Cameron Tringale tied a career best by shooting a 63 on Saturday at the 3M Open, his first round that low since 2011. He may have broken a record by shooting the most polite 63 in history.

Even while trying to climb the leaderboard and take what at one point in the day was a realistic shot at a 59, Tringale and his caddie, David Clark, thanked every volunteer they passed at TPC Twin Cities. Tringale offered his trail mix to his playing partners. With no fans on the course, you could hear Tringale, Bernd Wiesberger and Chase Koepka chatting as they walked down every fairway.

“I love where my game’s at,’’ he said.

Tringale’s 63 moved him into a tie for sixth heading into Sunday’s final round, and revealed much about the reality of the PGA Tour and its humble stop in Blaine:

• There are so many exceptional golfers in the world that you can be someone like Tringale and rarely be heard from.

Tringale is 32. He’s been on the tour since 2010. He’s 6-2, 185 pounds and looks like he works out between workouts. He has a smooth, powerful swing … and ranks 101st in the FedEx playoff chase and 206th in the world, and his only PGA Tour win came when he had a partner, Jason Day, in the 2013 Franklin Templeton Shootout.

You can be a really good golfer and remain utterly anonymous.

• If you can stay on tour, you can make quite a living. Without a victory as an individual PGA Tour member, Tringale has made $11.5 million on tour. Tiger Woods might consider that tip money, but in the real world that’s a good living.

• Eagles made and missed can define rounds, tournaments and careers.

Saturday, Tringale jump-started his round with an eagle on the par-4 16th hitting driver to the middle of the green on the 283-yard hole, then making the putt. “I went from minus-3 to minus-5,’’ he said.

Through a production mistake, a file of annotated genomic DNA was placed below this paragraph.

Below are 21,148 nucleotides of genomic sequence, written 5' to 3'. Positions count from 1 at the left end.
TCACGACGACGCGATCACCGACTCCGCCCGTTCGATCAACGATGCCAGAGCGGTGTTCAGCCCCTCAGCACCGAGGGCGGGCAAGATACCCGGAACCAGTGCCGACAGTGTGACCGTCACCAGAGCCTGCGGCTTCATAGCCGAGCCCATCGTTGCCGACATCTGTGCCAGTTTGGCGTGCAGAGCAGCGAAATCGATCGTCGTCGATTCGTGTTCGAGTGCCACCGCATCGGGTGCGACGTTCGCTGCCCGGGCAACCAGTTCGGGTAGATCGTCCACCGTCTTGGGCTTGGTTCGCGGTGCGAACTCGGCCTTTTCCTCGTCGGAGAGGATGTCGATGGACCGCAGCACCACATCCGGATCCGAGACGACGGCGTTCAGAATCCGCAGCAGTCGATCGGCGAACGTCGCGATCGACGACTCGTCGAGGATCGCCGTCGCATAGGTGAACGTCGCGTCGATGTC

And his round hit the brakes when, on the par-5 sixth hole (his 15th hole of the day), he fanned a fairway wood from about 260 yards to the right, leaving him with a drop from the cart path behind the hole. He hit a flop shot into a bunker, then got up and down to save par, but parring par 5s is what keeps you from the winners’ circle.

• Golf is not a game of inches. It’s a game of blades. Grass blades. Tringale shot a 30 on his first nine, which was the back nine on Saturday. He hit his approach to a couple of feet on his 10th hole, No. 1, and then played out of the rough to the middle of the No. 2 green. His left-to-right curler kissed the low side of the hole. Had he made that, he would have been 8 under through 11 holes, and a 59 — golf’s unicorn — would have been in reach.

“I chipped in once, dropped in a few decent putts, drove it well, put myself in position to attack and really stayed out of trouble except for the last hole,’’ Tringale said. “Yeah, everything was firing and it was a fun day.’’

On his final hole, Tringale pulled his drive left, then clipped a tree on his second shot, leaving him with a difficult up-and-down from the fairway. He barely missed another putt, and had to “settle’’ for a 63.

• A 63 is an exceptional score for any player on any course, and it guarantees you nothing. All Tringale’s 63 earned him was a chance to come from four shots behind on Sunday. He may need another 63 to win.

“Golf’s a game of confidence,’’ he said. “I love where I’m at, I love where my game’s at. Sundays are a different day, so I’m excited about the opportunity.’’

Sunday, Tringale will earn his first partner-free victory on the PGA Tour … or he’ll be just another anonymous pro collecting a nice check and moving to his next stop.